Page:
NIKKO, Tochigi Prefecture--A repair worker’s erroneous note apparently led to a 200-year case of mistaken identity of a Buddhist statue guarding a World Cultural Heritage site temple here, officials said.

The statue is of one of two “protectors” that stand in small enclosures at both sides of the Nitenmon gate on the grounds of Nikkozan Rinnoji temple’s Taiyuin mausoleum. The Nitenmon gate is a government-designated important cultural property.

They are believed to have been made around 1653 when Taiyuin was completed after the death of Tokugawa Iemitsu, the third shogun in the Tokugawa dynasty (1603-1867).

Name plates placed for the two statues read “Komokuten” and “Jikokuten.”

In Buddhism, Shitenno (four heavenly kings) statues, which ward off evil and malicious spirits, are named Komokuten, Jikokuten, Tamonten and Zochoten.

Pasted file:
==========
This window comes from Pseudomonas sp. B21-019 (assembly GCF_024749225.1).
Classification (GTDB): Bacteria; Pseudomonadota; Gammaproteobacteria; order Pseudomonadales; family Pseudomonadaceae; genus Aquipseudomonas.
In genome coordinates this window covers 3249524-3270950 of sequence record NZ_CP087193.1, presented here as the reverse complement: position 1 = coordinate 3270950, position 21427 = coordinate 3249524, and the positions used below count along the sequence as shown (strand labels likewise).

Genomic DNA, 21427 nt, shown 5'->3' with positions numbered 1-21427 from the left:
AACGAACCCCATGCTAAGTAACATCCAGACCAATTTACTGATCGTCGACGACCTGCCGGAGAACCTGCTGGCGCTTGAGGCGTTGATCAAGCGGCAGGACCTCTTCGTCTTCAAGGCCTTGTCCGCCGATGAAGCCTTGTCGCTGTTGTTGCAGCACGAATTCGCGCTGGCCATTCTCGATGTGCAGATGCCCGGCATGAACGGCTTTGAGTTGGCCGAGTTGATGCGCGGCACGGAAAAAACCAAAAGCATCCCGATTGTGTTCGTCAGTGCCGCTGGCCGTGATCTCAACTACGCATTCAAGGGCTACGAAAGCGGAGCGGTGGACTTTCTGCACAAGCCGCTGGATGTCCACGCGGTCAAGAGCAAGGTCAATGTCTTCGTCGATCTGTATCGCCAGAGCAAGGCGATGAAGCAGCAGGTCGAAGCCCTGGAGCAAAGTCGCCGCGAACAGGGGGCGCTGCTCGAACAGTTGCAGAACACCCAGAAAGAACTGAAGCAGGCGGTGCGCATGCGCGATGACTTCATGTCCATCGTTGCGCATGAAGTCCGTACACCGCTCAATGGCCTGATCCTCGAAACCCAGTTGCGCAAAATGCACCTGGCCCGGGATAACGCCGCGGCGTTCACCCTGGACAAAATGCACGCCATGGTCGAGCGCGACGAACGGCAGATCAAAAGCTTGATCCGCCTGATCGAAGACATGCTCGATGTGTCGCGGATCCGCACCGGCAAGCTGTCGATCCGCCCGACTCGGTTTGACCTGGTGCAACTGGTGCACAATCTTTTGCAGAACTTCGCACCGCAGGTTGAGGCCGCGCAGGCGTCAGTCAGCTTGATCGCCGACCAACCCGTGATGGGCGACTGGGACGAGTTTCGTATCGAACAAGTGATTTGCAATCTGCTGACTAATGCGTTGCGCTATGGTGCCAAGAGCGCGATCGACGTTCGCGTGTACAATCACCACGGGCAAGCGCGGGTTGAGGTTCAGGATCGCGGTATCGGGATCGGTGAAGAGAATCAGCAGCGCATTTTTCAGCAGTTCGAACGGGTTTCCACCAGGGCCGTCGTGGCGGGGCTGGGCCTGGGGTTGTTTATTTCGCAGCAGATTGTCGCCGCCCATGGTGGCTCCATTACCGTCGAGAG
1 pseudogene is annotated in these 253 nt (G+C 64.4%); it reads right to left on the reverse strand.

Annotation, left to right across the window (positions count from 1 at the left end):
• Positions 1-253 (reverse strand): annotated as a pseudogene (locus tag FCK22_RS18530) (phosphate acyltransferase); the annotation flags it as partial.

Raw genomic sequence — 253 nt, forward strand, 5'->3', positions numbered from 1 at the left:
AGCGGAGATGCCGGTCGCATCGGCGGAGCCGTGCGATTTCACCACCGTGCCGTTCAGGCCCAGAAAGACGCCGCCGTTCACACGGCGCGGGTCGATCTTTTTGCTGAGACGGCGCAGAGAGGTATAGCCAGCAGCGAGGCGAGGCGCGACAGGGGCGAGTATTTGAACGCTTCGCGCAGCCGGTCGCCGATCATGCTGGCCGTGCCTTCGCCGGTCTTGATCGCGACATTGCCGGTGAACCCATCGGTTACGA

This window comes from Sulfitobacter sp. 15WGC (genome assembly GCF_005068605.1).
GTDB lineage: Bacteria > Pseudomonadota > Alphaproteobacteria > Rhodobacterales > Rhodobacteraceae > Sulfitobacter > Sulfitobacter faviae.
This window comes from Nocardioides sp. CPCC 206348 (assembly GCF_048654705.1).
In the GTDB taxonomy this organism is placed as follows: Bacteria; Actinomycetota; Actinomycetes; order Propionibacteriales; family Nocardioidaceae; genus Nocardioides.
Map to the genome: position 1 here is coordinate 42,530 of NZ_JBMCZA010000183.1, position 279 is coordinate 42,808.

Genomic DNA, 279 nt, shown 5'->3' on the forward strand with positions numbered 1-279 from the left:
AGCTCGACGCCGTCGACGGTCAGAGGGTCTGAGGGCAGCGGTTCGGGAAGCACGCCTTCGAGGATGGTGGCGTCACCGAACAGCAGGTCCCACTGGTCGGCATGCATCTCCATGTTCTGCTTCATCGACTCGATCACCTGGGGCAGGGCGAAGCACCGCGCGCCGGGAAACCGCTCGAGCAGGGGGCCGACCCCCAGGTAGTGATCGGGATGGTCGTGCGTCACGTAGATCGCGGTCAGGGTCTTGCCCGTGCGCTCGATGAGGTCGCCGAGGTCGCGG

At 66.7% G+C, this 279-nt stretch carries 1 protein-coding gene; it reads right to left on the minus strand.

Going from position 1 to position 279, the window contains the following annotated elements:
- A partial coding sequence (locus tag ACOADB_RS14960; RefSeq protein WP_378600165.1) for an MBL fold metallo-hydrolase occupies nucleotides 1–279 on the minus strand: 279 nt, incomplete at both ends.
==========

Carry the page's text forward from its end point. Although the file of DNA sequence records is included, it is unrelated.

When the Nitenmon gate was refurbished for the first time in 50 years between 2014 and 2018, a detailed survey uncovered an eye-opening fact, temple officials said.

The statues’ forms and other characteristics were compared with those of the Shitenno sculptures at Toshodaiji temple in Nara and elsewhere, according to Risshi Shibata, director of Rinnoji’s Homotsuden treasure museum.

Komokuten normally carries a brush and a scroll in its hands. But the Komokuten statue at Rinnoji has a sword, Shibata said.

Zochoten is the heavenly king that normally has a sword in its hand.

So Rinnoji officials decided to change the name of the statue in question to Zochoten.

During the refurbishment, the word “Komoku” written in ink was found inside the statue that had been referred to as Komokuten. It is believed to have been written when the sculpture was repaired in 1797.

“There is a high possibility that the name was mistaken during the repair work,” Shibata said.